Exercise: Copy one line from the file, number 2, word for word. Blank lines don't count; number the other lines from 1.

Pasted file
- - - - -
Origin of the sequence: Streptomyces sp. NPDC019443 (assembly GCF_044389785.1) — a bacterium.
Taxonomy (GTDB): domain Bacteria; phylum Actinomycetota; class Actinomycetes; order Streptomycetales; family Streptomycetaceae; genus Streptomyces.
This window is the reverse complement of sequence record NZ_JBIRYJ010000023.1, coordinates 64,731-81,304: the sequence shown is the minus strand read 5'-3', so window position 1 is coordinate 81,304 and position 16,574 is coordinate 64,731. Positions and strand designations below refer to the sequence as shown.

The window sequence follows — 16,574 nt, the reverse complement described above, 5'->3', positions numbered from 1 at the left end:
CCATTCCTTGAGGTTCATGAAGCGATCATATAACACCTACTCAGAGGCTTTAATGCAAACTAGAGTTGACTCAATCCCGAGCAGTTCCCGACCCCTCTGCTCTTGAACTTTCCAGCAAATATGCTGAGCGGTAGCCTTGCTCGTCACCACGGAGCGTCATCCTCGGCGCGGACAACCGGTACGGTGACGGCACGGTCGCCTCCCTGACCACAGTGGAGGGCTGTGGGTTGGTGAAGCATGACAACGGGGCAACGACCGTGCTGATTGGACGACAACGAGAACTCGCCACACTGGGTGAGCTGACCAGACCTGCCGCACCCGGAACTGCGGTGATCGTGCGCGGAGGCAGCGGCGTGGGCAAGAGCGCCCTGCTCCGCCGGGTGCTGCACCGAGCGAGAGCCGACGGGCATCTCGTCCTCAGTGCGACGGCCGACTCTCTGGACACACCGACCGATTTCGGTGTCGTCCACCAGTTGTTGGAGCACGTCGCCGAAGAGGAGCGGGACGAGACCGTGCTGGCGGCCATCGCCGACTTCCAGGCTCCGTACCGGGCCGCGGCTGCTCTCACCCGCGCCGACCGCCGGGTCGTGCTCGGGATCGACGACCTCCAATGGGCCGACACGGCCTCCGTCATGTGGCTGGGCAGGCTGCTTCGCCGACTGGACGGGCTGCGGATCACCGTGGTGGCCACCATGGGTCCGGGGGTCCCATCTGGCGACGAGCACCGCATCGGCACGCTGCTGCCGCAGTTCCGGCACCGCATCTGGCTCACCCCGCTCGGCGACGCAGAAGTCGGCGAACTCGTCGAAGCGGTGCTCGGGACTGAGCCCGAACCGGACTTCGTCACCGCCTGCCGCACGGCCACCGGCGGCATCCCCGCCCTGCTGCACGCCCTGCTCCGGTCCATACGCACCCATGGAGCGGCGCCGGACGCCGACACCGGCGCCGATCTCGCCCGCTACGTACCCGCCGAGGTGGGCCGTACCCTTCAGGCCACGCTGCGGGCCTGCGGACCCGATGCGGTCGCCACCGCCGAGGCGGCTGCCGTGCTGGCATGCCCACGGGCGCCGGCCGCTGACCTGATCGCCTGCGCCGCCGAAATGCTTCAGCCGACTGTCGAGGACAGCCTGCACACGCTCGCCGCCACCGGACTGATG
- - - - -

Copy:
Taxonomy (GTDB): domain Bacteria; phylum Actinomycetota; class Actinomycetes; order Streptomycetales; family Streptomycetaceae; genus Streptomyces.